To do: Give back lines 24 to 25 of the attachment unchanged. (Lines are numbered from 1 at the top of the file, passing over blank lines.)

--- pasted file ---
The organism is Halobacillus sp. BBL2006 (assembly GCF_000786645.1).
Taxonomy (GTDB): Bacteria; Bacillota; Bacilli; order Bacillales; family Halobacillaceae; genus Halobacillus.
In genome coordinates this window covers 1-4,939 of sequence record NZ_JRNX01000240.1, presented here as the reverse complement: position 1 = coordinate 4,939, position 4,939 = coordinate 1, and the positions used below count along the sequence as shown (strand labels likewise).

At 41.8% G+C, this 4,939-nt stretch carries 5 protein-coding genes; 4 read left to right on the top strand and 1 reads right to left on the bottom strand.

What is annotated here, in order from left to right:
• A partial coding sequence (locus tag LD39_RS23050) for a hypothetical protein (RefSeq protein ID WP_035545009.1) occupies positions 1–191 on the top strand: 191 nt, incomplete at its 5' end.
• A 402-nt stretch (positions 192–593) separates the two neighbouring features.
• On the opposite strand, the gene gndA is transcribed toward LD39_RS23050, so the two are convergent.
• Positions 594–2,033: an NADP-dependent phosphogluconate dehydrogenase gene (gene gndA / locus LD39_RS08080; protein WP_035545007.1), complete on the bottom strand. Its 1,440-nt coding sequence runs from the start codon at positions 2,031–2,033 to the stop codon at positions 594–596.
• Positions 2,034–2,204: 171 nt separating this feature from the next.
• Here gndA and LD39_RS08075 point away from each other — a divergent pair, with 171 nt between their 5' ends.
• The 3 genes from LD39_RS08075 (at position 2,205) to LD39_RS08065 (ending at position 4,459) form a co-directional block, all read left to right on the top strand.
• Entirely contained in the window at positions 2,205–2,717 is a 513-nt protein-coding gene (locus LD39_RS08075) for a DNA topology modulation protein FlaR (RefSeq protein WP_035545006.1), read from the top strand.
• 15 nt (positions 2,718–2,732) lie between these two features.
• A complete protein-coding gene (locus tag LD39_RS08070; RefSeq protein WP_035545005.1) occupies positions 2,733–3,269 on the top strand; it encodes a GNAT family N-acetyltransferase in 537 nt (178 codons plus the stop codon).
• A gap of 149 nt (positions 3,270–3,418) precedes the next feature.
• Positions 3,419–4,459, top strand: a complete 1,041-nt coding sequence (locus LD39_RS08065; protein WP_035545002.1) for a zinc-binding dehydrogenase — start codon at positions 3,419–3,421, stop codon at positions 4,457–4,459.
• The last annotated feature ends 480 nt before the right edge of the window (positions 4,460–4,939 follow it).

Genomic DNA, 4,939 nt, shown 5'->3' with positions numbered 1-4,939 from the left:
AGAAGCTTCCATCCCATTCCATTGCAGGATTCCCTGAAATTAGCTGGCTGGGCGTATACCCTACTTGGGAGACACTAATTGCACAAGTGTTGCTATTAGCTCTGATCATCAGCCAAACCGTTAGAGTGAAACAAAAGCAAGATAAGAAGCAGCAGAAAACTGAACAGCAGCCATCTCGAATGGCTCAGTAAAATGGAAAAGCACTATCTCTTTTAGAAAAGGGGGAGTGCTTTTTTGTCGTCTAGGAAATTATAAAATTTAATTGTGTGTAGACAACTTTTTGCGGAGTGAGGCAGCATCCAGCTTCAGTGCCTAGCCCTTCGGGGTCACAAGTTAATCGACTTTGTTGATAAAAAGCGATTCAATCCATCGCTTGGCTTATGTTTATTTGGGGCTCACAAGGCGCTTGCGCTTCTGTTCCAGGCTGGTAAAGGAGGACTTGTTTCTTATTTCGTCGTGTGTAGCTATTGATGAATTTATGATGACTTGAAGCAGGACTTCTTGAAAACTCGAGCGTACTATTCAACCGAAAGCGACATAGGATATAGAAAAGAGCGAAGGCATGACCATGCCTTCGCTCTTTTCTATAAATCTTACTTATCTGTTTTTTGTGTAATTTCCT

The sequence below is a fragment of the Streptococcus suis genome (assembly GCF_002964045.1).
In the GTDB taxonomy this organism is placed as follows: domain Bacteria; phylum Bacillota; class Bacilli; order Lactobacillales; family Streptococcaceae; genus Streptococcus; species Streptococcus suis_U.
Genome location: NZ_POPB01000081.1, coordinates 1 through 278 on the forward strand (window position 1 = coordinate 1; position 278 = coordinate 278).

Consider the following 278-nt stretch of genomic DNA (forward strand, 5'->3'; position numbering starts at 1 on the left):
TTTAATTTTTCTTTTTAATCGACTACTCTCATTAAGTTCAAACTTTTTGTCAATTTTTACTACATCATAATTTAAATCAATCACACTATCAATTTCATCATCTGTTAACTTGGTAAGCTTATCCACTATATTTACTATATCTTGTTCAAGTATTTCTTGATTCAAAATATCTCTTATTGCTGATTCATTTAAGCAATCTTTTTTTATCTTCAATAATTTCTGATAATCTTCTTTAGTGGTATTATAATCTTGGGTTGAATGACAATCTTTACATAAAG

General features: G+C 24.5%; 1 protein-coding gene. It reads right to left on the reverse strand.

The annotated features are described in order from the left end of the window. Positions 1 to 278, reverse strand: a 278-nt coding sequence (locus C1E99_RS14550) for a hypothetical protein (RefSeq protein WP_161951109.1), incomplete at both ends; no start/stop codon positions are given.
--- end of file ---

Consider the following 278-nt stretch of genomic DNA (forward strand, 5'->3'; position numbering starts at 1 on the left):
TTTAATTTTTCTTTTTAATCGACTACTCTCATTAAGTTCAAACTTTTTGTCAATTTTTACTACATCATAATTTAAATCAATCACACTATCAATTTCATCATCTGTTAACTTGGTAAGCTTATCCACTATATTTACTATATCTTGTTCAAGTATTTCTTGATTCAAAATATCTCTTATTGCTGATTCATTTAAGCAATCTTTTTTTATCTTCAATAATTTCTGATAATCTTCTTTAGTGGTATTATAATCTTGGGTTGAATGACAATCTTTACATAAAG